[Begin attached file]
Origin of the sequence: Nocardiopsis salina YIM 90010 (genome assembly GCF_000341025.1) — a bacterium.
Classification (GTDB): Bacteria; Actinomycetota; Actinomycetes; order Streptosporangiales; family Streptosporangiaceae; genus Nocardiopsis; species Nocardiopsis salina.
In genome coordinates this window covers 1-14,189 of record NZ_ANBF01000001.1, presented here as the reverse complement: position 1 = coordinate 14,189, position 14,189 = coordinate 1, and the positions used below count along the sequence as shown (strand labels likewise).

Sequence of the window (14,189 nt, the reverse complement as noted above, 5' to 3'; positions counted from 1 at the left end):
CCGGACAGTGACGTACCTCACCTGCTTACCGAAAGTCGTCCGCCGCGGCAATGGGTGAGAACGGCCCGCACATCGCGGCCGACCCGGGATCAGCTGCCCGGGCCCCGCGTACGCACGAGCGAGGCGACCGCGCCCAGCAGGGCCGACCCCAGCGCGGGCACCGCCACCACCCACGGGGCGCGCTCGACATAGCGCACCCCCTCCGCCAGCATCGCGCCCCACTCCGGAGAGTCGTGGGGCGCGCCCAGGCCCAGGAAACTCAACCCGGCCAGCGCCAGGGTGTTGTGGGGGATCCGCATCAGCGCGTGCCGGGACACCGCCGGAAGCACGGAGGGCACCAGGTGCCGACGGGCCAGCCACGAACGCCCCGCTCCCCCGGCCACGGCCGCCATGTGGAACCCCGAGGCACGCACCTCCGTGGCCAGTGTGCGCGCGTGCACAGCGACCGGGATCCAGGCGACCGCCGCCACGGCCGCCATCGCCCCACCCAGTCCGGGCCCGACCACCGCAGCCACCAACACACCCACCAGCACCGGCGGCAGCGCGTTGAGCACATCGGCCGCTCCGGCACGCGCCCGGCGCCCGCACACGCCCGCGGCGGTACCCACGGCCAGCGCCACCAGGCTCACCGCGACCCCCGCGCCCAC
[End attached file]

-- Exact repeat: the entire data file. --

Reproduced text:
Origin of the sequence: Nocardiopsis salina YIM 90010 (genome assembly GCF_000341025.1) — a bacterium.
Classification (GTDB): Bacteria; Actinomycetota; Actinomycetes; order Streptosporangiales; family Streptosporangiaceae; genus Nocardiopsis; species Nocardiopsis salina.
In genome coordinates this window covers 1-14,189 of record NZ_ANBF01000001.1, presented here as the reverse complement: position 1 = coordinate 14,189, position 14,189 = coordinate 1, and the positions used below count along the sequence as shown (strand labels likewise).

Sequence of the window (14,189 nt, the reverse complement as noted above, 5' to 3'; positions counted from 1 at the left end):
CCGGACAGTGACGTACCTCACCTGCTTACCGAAAGTCGTCCGCCGCGGCAATGGGTGAGAACGGCCCGCACATCGCGGCCGACCCGGGATCAGCTGCCCGGGCCCCGCGTACGCACGAGCGAGGCGACCGCGCCCAGCAGGGCCGACCCCAGCGCGGGCACCGCCACCACCCACGGGGCGCGCTCGACATAGCGCACCCCCTCCGCCAGCATCGCGCCCCACTCCGGAGAGTCGTGGGGCGCGCCCAGGCCCAGGAAACTCAACCCGGCCAGCGCCAGGGTGTTGTGGGGGATCCGCATCAGCGCGTGCCGGGACACCGCCGGAAGCACGGAGGGCACCAGGTGCCGACGGGCCAGCCACGAACGCCCCGCTCCCCCGGCCACGGCCGCCATGTGGAACCCCGAGGCACGCACCTCCGTGGCCAGTGTGCGCGCGTGCACAGCGACCGGGATCCAGGCGACCGCCGCCACGGCCGCCATCGCCCCACCCAGTCCGGGCCCGACCACCGCAGCCACCAACACACCCACCAGCACCGGCGGCAGCGCGTTGAGCACATCGGCCGCTCCGGCACGCGCCCGGCGCCCGCACACGCCCGCGGCGGTACCCACGGCCAGCGCCACCAGGCTCACCGCGACCCCCGCGCCCAC